Recent Posts

More Posts

Note: sometimes I write these posts to teach myself a better way to do things in R. I have been avoiding tidyeval somewhat, because I seem to have a bit of a learning block about it. I’m going to try to write some posts that help me understand what’s going on with Tidy Evaluation. Using sym() in a Shiny App One fairly simple Shiny Application might be selecting a column of the dataset and then doing something with it, such as using it in a select() or filter() statement.

CONTINUE READING

I’m still in the process of recovering from my current bout of depression and anxiety. I’d like to talk about what is currently helping me moderate my anxiety. I have been practicing mindfulness and meditation for the past three years and I’m beginning to realize how necessary it is in our information dense age. Many of my symptoms of anxiety are really from an information overglut. I’m currently on way too many projects and am teaching as well.

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I decided to write this post in celebration of my newest album, [Tiny Fugues, being released](). I consider myself a scientist and I am a musician in almost equal parts. There has been a lot of talking about the role of creativity in science. Honestly, I rarely try to cross the streams of science and music, mostly because it really hasn’t been encouraged in my career. I do think that I do use the same problem solving skills that I do in science that I also use in composition.

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I want to thank everyone who has reached out to me after I wrote my post on struggling with my depression and self-care. I am incredibly grateful for everyone’s concern about me. I wrote that at a low point in my life because I had to. I was suffering too long in silence, and I needed to do something. Writing that post was incredibly scary. I am still worried that it may be used against me somehow down the line when I am reviewed for tenure.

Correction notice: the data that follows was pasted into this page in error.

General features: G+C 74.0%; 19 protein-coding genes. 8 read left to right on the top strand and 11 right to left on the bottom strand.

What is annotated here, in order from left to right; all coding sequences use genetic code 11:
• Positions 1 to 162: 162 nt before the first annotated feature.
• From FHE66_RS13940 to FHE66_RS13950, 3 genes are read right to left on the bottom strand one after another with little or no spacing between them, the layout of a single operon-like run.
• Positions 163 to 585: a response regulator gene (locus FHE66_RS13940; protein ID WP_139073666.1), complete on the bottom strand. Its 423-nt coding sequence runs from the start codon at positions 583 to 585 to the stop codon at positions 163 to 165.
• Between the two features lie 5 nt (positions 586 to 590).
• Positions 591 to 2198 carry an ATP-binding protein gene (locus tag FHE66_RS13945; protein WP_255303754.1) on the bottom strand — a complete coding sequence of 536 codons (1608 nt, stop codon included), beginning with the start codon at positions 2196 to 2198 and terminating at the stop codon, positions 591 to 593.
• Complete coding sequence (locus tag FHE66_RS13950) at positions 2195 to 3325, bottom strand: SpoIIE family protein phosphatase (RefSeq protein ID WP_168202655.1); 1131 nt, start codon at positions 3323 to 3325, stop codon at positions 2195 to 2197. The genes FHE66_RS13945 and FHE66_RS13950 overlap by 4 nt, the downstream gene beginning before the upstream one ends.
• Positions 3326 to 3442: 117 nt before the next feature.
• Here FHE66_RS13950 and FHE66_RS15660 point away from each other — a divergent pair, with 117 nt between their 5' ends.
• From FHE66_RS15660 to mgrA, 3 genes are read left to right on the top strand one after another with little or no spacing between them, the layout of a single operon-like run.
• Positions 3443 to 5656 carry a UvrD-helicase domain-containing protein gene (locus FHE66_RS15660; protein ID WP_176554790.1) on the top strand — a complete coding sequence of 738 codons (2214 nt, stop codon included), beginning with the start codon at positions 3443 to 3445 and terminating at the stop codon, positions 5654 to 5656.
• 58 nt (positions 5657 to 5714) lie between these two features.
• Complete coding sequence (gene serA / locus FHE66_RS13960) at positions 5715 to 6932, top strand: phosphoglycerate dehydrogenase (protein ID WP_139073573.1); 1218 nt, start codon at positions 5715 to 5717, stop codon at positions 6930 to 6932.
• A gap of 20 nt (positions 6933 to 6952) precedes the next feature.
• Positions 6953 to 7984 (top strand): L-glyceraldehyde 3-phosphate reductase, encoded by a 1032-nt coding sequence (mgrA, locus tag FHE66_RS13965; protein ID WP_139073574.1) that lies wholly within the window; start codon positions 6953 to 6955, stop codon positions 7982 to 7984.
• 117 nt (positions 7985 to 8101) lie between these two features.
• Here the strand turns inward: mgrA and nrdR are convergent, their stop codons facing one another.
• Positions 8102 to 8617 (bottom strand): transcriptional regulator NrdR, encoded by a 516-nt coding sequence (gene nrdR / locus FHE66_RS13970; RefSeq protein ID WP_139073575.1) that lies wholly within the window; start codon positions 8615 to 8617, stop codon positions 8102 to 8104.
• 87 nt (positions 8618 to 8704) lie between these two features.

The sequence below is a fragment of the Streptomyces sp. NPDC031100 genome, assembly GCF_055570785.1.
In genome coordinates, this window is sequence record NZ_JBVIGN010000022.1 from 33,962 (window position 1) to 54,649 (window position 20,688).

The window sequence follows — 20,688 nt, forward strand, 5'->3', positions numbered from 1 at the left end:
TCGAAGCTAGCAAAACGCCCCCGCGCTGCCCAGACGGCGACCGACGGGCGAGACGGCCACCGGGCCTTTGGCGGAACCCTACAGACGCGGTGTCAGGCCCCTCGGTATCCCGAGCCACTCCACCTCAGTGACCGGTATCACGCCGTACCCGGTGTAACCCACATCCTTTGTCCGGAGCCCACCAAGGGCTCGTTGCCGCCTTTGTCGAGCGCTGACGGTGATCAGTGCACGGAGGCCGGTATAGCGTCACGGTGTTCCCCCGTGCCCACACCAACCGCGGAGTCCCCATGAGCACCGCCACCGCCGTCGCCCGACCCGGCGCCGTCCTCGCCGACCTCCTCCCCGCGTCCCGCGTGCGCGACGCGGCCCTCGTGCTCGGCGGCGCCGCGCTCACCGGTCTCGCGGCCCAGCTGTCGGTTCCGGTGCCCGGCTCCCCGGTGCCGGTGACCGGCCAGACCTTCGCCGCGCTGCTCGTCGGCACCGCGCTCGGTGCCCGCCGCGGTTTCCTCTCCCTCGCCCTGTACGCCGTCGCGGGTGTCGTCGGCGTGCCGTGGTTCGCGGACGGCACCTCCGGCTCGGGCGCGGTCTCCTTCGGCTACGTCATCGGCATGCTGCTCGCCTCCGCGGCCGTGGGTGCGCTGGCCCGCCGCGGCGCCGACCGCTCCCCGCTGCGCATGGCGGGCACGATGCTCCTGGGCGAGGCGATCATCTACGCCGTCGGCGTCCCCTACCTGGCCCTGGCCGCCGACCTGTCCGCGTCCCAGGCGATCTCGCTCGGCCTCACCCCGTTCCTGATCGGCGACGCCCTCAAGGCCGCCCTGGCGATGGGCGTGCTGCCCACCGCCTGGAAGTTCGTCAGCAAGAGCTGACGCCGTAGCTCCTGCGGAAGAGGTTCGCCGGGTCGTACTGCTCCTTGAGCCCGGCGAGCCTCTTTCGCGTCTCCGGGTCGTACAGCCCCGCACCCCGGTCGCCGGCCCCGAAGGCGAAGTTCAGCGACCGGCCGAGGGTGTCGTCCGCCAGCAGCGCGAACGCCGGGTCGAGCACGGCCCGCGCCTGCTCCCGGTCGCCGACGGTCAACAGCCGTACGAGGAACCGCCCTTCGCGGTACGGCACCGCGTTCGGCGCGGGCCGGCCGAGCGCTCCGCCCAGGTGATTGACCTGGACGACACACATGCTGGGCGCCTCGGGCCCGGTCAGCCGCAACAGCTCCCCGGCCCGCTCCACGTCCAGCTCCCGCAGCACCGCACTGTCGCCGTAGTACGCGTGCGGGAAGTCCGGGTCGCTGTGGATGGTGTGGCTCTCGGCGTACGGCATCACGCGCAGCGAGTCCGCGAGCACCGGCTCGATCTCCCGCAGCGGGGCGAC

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Motivation A few weeks ago, as part of the [rOpenSci Unconference](), a group of us (Sean Hughes, Malisa Smith, Angela Li, Ju Kim and me) decided to work on making the UMAP algorithm accessible within R. UMAP (Uniform Manifold Approximation and Projection) is a [dimensionality reduction technique]() that allows the user to reduce high dimensional data (multiple columns) into a smaller number of columns for visualization purposes (Usually two). It is related to both Priniciple Components Analysis (PCA) and t-SNE, which are techniques often used in the single-cell omics world to visualize high dimensional data.

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Well, Cascadia-R 2018 has come and gone. This year we tried our best to make it as inclusive, welcoming, and friendly as we could. Considering we had 224 participants this time around, I’d say it was a success. I just thought I would do a little write up of some of the things we did and why we did them in our conference. I’m hoping it will be useful for other conference planners to create a welcoming environment.